This review may contain spoilers. I can handle the truth.
Antoine Tarrou’s review published on Letterboxd:
This review may contain spoilers.
In a mad world, only the mad are sane!
That was my 7th Kurosawa and the first in color. And boy was that a blast.
The cinematography is marvelous, the use of color stunning, the costumes top tier. I’ve read about how this might me the most personal Kurosawa, which seems interesting considering this being the epic tale that it is. But I can see how Hidetora might also be a version of Kurosawa himself. A lot of his closest colleagues and friends had passed away, he presumably battle with depression and his wife died during the shooting of the movie. Hidetora, just like Kurosawa himself, is questioning the legacy he leaves behind and the meaning of it all.
Knowing all that makes the film even more daunting to me. Makes this epic feel really personal and intimate. At the same time, we mostly see wide angle shots and little no close ups, which makes us as the viewers feel pushed back into an omnipresent spectator role. So, we are observing, watching the events unfold, while also feeling detached to the actual characters, to the human being. Similar to the gods who seem to have turned their backs on humanity.
Even though some of the characters might feel 'stiff' at times, what stood out to me the most, was Lady Kaede, who is magically brought to life by Mieko Harada. For me she is not only the most tragic but also my favorite character. She is the only one that is not directly responsible for her own tragedy, for her own demise, as her family was murdered by Hidetora when she was just a child. She still is imprisoned by her own past, by her legacy, by the violence done to her that defines and shapes her present and future.
Yet still she is taking a lot of agency back into her own hands. I was rooting for her all the way, even though she seems unsympathetic at first (but again all of the characters do), since she is the only character who has a plausible motivation for the blood being shed even though she is responsible for most if it, because she is pulling the strings in the shadows, being the mastermind behind a lot of the plotting. And usually I do not like revenge plot’s all that much. But I think here there is more to it. She is not shedding blood for the sake of, she is not merely seeking for retribution and vengeance it. She is taking back control. Control over a life that has been shaped by the brutal decisions of others. She is taking back her agency.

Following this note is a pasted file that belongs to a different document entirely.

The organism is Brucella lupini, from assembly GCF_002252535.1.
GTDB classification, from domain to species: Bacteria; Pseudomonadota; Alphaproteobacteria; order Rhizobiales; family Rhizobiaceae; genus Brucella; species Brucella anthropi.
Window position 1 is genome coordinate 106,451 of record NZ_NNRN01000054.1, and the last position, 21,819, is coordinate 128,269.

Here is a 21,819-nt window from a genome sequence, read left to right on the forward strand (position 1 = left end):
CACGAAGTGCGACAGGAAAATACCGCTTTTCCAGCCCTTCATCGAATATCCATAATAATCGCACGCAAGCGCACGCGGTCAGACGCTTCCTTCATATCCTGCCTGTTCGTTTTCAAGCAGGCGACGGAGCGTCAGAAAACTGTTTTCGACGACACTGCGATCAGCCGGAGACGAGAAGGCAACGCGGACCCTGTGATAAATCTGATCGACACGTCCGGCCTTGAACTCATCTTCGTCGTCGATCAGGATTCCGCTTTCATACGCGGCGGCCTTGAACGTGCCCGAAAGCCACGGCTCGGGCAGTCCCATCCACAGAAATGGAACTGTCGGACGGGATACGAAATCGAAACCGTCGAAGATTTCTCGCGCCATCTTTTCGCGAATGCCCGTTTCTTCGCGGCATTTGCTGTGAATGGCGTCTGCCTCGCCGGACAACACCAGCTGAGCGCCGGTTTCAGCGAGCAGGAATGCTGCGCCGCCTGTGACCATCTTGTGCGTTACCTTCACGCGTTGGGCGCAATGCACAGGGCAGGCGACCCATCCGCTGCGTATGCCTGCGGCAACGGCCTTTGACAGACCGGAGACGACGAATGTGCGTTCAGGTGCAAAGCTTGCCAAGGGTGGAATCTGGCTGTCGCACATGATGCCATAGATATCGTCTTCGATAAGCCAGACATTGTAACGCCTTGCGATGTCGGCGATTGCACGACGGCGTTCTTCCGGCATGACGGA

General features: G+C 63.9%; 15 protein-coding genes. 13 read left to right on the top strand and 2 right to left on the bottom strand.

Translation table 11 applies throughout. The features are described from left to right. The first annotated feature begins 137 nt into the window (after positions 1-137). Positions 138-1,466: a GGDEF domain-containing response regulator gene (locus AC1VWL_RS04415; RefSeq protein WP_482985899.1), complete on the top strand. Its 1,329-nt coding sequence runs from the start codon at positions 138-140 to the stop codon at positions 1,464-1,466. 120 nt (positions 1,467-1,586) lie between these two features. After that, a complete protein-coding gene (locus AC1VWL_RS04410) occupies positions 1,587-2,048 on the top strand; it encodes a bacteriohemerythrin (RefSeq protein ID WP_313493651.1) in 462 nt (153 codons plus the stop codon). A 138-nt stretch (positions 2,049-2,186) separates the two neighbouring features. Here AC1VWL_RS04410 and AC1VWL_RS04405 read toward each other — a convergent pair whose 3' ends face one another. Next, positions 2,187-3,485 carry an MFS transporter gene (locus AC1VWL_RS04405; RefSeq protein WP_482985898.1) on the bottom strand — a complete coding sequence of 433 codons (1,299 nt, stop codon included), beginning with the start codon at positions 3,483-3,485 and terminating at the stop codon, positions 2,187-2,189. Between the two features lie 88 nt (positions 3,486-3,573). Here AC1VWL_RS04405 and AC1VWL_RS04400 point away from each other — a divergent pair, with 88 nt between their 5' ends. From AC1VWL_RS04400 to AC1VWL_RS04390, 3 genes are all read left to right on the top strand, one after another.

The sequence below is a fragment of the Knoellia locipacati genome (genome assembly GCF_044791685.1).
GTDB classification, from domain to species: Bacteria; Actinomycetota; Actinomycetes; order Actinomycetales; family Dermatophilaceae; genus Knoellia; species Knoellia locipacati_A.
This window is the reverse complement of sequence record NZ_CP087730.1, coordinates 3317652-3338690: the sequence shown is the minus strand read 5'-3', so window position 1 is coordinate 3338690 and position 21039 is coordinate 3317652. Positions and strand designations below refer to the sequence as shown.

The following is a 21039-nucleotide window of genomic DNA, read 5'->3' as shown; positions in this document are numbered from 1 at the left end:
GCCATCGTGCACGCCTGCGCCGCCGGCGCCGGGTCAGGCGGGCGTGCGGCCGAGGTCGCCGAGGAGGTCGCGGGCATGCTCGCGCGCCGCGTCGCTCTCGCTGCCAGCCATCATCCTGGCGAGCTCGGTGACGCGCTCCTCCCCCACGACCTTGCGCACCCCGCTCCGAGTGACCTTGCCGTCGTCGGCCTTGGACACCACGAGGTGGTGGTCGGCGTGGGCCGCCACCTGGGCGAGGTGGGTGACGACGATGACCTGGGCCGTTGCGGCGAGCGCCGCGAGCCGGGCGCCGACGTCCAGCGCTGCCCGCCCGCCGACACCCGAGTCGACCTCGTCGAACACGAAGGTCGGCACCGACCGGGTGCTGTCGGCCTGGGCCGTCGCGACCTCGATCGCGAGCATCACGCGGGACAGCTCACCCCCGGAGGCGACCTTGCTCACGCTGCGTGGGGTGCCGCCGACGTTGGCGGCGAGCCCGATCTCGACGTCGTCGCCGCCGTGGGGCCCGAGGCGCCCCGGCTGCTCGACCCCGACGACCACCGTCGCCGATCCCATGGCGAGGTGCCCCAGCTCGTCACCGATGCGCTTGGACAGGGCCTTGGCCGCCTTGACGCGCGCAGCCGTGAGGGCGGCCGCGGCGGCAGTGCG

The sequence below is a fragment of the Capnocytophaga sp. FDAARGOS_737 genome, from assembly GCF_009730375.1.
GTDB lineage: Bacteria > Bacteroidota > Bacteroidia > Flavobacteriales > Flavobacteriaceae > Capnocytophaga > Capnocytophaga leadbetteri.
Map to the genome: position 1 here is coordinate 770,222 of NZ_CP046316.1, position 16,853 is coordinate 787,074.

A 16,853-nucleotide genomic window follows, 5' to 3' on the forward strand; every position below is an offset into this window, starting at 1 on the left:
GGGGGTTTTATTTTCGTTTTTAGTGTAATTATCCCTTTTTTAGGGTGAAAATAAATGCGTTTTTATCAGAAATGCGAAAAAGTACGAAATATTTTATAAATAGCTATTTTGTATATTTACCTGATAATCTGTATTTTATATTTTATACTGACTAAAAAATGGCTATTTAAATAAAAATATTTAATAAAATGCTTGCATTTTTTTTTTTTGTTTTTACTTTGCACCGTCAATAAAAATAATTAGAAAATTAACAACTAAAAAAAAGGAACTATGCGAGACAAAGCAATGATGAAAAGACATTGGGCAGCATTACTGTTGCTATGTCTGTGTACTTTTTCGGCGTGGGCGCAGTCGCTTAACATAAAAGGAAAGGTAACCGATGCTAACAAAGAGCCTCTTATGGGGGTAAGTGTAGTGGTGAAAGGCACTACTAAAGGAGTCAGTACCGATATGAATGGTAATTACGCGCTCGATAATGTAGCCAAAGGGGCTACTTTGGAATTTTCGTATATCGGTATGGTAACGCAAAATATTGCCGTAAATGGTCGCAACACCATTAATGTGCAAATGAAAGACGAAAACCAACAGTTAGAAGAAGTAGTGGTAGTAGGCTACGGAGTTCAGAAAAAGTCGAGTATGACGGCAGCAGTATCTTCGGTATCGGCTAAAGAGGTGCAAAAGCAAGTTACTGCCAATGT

Which for me makes it a way more legitimate reason than the motivation for all of the brothers who just want more power, more money, more influence in the realm. In the end she doesn't even seem frightened or surprised by her own death. She probably even saw it coming a mile way. This to me, again, shows that for her this whole plot was never about gaining power but about gaining agency for however brief. Also her character, as well as the blind Tsurumaru, is a constant reminder of what consequences may come off war and violence.
Another character I truly loved was the fool which was brilliantly portrayed by Shinnosuke ‘Peter’ Ikehata who or is an icon in the Japanese LQBTQ+ community.
The standout scene for me has to be the first big battle scene about an hour into the movie, which is indeed pure chaos (what the title literally translates to). Pure chaos though that is counteracted by stripping all of the sound away, underlying it with classical music instead. What we see on screen is the most brutal, the most action heavy, contrasted by relaxing and sophisticated orchestral music. This contradictory or even dialectic display of war on screen is brilliantly challenging all the heroic war narratives.
And then there is the ending, which might be the darkest ending to any Kurosawa film (or at least that I have seen so far), because it seems like there is no outcome of it all, no hope. The blind Tsurumaru standing on a cliff, forsaken by the gods, dropping the last thing that protected him. For him there is no reconciliation. He keeps wandering the earth, hoping not to fall off the next cliff. Just like the rest of us.
Men prefer sorrow over joy... suffering over peace!